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Volume 403: debated on Monday 14 April 2003

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To ask the Chancellor of the Exchequer if he will make a statement on the (a) cost of and (b) number of visitors to each website operated by his Department and each agency and non-departmental public body for which his Department is responsible in each year since its establishment. [107599]

The costs and number of visitors to each website operated by each Department and each agency and non-departmental public body for which the Chancellor of the Exchequer is as follows:

Ten members of staff in the Department for Education and Skills have taken leave under the provisions of the Parental Leave Directive since its introduction. The Department welcomed the provision as supporting its commitment to family-friendly policies and helping its employees to achieve a better balance between work and home life, thus improving the recruitment, retention and motivation of its staff.

To ask the Secretary of State for Education and Skills what powers he has to override (a) schools admissions decisions and (b) the design of school catchment areas. [108474]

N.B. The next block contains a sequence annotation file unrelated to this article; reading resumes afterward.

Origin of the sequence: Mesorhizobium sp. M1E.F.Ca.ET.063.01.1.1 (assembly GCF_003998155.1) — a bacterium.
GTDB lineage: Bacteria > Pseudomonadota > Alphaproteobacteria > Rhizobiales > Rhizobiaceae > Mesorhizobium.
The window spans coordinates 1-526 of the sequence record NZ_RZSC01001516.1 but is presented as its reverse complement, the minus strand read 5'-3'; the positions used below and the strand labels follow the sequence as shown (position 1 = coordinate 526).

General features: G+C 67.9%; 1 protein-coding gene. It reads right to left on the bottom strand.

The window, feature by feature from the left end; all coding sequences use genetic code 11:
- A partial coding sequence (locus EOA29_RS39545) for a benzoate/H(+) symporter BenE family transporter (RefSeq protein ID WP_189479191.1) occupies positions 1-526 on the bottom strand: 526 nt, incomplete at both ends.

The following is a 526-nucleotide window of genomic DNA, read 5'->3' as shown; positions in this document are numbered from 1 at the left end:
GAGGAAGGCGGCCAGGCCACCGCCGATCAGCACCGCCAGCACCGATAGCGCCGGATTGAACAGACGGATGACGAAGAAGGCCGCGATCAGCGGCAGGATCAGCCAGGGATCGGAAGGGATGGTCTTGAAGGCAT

School admissions decisions, such as setting admission arrangements and oversubscription criteria and deciding which children should be allocated a school place in accordance with those arrangements, rest with the admission authority for the school in question: the local education authority for community and voluntary controlled schools, the governing body for foundation and voluntary aided schools.My right hon. Friend the Secretary of State can intervene only in limited circumstances. First, if a school governing body or local education authority is acting unreasonably or in default of a statutory duty, he may—if he thinks this expedient—direct them to put things right. These direction powers might be used, for example, to secure a child's entry to a community or voluntary controlled school if the governing body had refused to comply 'with the decision of the LEA (the admission authority) to admit that child. Secondly, if a LEA intends to direct the governing body of a foundation or voluntary aided school, which has refused to admit a child, to admit him or her, and the governing body refers the matter to the Secretary of State, he may uphold the LEA's decision to make the direction, or decide that the child should be admitted to another school instead.Many admission authorities use catchment areas to help decide which children should be admitted, if there are more applicants than places. The Admissions Code of Practice includes catchment areas in its list of common and accept able over-subscription criteria. My right hon. Friend the Secretary of State would only direct an admission authority to make changes to its choice of catchment area if he was satisfied both that the admission authority had acted unreasonably in the very strict sense the courts defined in the 'Wednesbury' case, and that it was expedient for him to intervene.